TUNIS - Tunisian President Kais Saied's move to amass further power has heightened fears that a coup is underway in the young democracy and sparked strong opposition from party leaders and civil society.
On Sept. 22, Saied issued a presidential order that grants him sweeping executive and legislative powers, two months after he suspended parliament and ousted the government under emergency provisions.
The new measures shutter parliament indefinitely, abolish a key law-monitoring body, and disregard much of the country’s 2014 constitution, effectively allowing Saied to rule by decree until further notice.
Amna Guellali, deputy director for the Middle East and North Africa at Amnesty International, told Al-Monitor that Saied’s actions are "a threat to human rights and the democratic process.”
“His seizure of even more powers on Sept. 22 deepens this concern. Without the existence of any checks and balances, there is a real risk of a return to authoritarianism,” Guellali said.
In addition to directing policy and legislation, Saied announced he will reform the country’s 2014 constitution with the help of his own appointed commission. His goal, many believe, is to enshrine a political system that will reduce the role of parliament and strengthen the presidency.
“One thing is for sure,” Lamine Benghazi, programs coordinator of Lawyers Without Borders, told Al-Monitor, “We are heading towards a change of the constitution outside of the constitutional framework, and that is something that we cannot accept in civil society.”
Many other political and civil society forces, including some previously aligned with Saied, shared such concerns.
The powerful Tunisian General Labour Union, which had expressed cautious support for Saied after his July 25 decisions, described the president’s latest move as a threat to democracy.
"The UGTT rejects the president's monopoly on amendments and considers this a danger to democracy," the union said on Sept. 24. “There is no solution to the current crisis other than consultation, partnership and dialogue on the basis of national principles, Tunisia’s sovereignty, and service.”
A group of 15 local and international Tunis-based NGOs also signed a joint letter warning that Saied’s concentration of power is a “step towards despotism,” while Tunisian political parties of all stripes came out against the president’s maneuvers.
For now, however, Saied is bolstered by broad support from the public, who largely applauded his July 25 move to sideline a political class viewed as corrupt and inept in the midst of mounting economic and health crises. In mid-August, a poll found that 81% remained in favor of his extending the suspension of parliament.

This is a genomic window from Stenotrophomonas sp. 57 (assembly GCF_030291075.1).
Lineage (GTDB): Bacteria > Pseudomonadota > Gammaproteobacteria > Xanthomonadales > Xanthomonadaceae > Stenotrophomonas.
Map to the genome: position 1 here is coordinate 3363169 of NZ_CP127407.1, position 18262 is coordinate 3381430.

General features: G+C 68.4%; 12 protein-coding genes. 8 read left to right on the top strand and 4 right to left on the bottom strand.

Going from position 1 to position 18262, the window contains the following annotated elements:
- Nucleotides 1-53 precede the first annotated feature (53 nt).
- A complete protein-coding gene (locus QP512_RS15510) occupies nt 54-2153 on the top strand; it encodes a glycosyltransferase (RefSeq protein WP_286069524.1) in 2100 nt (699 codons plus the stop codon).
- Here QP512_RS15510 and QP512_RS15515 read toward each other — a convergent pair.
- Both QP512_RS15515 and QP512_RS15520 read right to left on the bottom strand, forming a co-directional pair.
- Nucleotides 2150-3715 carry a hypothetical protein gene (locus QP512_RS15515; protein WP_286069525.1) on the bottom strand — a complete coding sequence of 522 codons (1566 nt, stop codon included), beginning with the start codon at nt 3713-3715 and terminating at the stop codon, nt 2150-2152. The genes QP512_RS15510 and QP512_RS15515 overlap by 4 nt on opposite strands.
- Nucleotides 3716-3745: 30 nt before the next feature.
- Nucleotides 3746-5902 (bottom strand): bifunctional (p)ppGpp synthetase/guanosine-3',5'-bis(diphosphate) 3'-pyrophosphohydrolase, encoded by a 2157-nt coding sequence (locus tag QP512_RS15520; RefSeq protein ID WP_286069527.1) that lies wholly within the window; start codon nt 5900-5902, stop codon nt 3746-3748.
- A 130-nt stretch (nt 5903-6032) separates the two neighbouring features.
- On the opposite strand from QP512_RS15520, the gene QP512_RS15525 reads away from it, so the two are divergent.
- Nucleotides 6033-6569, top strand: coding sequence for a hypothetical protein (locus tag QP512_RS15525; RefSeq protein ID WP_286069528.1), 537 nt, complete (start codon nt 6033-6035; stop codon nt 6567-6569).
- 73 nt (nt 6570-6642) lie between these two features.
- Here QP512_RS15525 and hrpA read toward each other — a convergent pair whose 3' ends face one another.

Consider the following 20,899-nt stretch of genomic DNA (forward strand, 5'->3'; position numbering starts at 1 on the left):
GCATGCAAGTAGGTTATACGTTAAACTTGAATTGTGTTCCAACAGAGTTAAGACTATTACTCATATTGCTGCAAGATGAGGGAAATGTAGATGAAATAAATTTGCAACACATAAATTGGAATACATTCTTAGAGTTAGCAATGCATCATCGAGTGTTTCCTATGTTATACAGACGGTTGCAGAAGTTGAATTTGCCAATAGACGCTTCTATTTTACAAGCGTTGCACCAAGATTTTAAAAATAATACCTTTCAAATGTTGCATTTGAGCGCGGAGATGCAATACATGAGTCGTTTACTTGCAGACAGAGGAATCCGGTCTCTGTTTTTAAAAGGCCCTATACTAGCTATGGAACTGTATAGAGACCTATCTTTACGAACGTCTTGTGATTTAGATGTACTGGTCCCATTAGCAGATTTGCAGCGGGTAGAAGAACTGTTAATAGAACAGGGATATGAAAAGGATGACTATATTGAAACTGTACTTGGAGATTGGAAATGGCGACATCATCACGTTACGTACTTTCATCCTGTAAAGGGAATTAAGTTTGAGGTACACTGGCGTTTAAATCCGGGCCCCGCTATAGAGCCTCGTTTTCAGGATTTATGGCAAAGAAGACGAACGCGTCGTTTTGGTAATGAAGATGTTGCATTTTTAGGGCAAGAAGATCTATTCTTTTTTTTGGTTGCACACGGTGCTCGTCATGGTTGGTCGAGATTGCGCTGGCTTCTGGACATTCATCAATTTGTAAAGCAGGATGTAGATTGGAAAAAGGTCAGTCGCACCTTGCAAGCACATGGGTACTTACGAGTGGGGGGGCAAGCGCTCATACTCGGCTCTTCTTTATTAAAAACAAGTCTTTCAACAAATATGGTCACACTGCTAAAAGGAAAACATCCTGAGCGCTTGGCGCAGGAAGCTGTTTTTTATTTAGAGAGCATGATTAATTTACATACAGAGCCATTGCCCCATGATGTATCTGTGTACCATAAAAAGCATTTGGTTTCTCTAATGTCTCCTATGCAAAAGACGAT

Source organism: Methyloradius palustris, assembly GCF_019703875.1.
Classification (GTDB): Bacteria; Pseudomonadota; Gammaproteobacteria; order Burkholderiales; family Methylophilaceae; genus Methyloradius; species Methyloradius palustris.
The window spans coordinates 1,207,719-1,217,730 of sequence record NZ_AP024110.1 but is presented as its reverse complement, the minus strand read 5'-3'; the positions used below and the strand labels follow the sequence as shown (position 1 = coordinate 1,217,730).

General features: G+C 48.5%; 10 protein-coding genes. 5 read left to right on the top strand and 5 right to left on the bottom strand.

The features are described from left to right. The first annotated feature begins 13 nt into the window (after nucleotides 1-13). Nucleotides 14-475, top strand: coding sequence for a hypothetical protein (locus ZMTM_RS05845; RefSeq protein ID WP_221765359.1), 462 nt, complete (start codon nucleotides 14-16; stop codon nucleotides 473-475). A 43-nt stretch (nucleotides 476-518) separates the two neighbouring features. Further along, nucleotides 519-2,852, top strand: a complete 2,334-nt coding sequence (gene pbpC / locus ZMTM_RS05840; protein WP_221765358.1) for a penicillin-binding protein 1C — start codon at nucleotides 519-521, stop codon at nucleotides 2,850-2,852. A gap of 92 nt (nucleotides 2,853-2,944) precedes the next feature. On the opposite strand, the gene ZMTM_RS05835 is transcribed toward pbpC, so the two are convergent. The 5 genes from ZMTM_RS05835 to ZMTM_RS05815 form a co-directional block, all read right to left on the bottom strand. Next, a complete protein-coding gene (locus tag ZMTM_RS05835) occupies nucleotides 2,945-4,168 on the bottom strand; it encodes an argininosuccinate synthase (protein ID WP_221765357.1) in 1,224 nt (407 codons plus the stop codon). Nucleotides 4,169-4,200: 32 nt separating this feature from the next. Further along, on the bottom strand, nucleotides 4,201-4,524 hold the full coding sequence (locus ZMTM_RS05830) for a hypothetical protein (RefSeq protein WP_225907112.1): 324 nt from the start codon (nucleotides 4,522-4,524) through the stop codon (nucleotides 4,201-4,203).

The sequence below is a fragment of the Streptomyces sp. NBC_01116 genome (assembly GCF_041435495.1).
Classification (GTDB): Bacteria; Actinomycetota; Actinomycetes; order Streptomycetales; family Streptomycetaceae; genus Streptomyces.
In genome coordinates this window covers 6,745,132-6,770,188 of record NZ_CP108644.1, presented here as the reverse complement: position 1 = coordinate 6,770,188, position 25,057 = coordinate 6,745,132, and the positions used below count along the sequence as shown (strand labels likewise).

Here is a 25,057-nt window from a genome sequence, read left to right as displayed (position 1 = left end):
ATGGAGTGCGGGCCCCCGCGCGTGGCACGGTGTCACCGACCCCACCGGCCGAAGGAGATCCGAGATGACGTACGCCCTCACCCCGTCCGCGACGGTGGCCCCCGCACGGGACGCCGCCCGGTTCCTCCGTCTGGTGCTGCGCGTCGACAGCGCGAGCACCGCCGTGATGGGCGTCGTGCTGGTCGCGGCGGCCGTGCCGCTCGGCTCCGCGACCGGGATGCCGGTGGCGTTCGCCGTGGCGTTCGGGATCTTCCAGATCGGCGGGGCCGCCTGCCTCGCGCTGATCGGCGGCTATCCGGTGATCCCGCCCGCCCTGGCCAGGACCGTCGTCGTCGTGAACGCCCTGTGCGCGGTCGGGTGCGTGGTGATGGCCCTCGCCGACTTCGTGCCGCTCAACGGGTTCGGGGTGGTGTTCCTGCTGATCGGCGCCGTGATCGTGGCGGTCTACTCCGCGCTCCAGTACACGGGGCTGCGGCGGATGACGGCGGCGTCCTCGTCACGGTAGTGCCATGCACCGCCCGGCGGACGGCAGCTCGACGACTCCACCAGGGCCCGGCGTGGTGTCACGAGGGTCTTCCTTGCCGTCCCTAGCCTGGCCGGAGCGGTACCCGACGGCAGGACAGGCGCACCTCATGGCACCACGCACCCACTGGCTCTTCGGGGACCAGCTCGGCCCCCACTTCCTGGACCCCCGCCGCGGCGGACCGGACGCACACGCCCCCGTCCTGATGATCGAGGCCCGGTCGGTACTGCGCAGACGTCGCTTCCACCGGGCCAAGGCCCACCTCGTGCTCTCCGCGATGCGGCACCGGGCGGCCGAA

Still, there are signs that this support could be waning and that pockets of dissent are growing. On Sunday, several thousand protesters gathered in Tunis to decry Saied’s power grab, the first major rally opposing him since his election and one that far outnumbered a counter-rally in his defense the day before.
The anti-Saied crowds, peppered with Tunisian flags on the city’s main boulevard, chanted slogans demanding he “be removed” from office and calling for the “fall of the coup.”
Saied, a former law professor, has defended his exceptional measures as necessary to protect national security, vowing he will not become a dictator. However, he has yet to fulfill his promise to appoint a new prime minister and rebuffed calls by civil society groups to chart a return to the democratic path. Arrests of MPs, who have all been stripped of their legal immunity and salaries during the crisis, have also fueled rights concerns.
Most troubling to many, meanwhile, is Saied’s lack of a clear economic plan. Since July 25, living standards have continued to decline and public finances, long saddled by debt, are barreling towards disaster. The political crisis threw negotiations with the International Monetary Fund (IMF) off track, jeopardizing critical funds the country needs before the end of the year. If Tunisia does not secure at least $4 billion, it may not have enough money to pay public salaries or loans.
Saied’s economic vision is a “major question mark,” said Benghazi. “He hasn’t expressed himself on this point, and time is playing against him.”
Guellali predicted the president’s popularity could decline if the economy suffers and he continues to pursue his political vision at the expense of Tunisia’s democratic gains.
“It’s only a matter of time until people realize that what’s at the heart of their demands is not at the center of Saied’s preoccupations,” she told Al-Monitor.
Benghazi added: “We are already witnessing a steady and slow decrease of (Saied’s) popularity since the 25th of July...I think in the near future, his popularity could decrease day by day as people fail to see a change in their daily life.”